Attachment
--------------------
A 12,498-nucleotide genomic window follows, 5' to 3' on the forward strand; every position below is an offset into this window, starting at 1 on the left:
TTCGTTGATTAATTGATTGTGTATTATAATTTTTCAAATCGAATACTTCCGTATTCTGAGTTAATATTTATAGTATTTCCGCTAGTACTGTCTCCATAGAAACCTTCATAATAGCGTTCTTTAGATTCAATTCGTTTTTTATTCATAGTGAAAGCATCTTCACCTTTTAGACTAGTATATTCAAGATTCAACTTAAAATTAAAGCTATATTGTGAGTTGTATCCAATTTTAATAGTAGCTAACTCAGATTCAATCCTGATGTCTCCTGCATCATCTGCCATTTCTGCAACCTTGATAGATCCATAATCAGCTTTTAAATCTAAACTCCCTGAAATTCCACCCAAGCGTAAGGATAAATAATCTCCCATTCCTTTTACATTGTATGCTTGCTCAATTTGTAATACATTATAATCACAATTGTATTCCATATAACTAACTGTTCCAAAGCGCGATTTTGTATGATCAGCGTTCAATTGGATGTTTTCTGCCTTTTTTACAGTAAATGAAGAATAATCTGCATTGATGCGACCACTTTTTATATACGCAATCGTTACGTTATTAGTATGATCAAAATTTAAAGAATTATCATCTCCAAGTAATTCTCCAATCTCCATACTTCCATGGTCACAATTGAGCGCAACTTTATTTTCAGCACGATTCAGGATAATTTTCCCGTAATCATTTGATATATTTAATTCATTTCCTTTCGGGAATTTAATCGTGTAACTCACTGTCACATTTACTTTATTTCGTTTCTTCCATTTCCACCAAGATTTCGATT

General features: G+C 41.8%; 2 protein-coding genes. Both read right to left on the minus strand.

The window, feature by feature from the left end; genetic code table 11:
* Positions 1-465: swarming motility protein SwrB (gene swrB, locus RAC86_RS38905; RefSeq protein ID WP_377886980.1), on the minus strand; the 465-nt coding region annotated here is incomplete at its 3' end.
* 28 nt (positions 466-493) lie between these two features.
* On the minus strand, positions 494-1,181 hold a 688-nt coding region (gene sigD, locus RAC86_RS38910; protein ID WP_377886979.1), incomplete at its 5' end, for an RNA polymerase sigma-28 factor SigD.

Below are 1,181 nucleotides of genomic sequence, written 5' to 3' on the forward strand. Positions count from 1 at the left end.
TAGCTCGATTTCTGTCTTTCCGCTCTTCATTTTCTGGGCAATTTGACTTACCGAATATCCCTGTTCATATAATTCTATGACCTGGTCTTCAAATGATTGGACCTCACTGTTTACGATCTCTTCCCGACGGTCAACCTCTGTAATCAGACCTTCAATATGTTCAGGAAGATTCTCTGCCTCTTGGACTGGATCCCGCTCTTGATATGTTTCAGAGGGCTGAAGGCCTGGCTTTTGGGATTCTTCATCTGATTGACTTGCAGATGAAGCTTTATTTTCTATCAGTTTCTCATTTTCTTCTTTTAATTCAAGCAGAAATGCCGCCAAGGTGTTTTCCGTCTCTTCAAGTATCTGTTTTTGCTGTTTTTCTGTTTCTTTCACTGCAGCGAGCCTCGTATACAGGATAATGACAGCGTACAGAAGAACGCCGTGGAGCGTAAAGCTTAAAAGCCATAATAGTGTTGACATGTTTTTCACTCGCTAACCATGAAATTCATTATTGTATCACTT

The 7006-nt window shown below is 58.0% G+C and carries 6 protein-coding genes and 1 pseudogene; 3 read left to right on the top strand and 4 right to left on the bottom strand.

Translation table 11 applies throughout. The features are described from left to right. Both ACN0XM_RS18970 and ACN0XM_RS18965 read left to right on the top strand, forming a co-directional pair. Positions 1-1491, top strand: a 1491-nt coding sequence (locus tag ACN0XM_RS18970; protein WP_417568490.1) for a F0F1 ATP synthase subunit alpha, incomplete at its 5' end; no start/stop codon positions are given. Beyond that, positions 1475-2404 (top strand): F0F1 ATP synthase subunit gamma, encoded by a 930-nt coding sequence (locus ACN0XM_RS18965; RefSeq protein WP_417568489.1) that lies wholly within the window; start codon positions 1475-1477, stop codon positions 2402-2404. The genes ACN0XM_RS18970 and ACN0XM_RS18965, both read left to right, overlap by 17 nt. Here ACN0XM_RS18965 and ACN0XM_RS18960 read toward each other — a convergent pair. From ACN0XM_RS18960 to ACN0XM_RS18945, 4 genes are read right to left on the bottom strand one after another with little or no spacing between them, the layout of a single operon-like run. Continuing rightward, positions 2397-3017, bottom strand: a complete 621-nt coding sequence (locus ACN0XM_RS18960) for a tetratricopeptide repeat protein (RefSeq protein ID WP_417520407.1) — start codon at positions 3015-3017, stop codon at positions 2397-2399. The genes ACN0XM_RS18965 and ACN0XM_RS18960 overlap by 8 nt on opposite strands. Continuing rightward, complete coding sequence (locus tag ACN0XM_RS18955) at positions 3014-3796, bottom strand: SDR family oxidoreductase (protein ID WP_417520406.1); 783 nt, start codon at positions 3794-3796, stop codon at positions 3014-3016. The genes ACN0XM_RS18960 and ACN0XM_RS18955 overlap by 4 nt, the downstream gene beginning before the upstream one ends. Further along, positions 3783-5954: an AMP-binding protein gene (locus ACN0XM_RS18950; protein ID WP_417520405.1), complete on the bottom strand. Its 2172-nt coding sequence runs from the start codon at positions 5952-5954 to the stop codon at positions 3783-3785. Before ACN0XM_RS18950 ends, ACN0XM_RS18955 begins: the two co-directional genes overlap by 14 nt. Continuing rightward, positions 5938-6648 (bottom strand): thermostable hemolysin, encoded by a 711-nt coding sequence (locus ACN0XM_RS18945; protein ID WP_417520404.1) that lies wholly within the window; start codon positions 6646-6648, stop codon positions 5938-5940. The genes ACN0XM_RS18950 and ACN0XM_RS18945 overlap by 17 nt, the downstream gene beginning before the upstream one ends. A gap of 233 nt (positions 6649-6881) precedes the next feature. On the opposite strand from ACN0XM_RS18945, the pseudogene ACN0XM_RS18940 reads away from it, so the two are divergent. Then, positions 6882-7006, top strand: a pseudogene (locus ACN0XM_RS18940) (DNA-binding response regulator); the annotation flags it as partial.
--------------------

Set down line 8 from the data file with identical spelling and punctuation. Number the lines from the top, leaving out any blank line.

Below are 1,181 nucleotides of genomic sequence, written 5' to 3' on the forward strand. Positions count from 1 at the left end.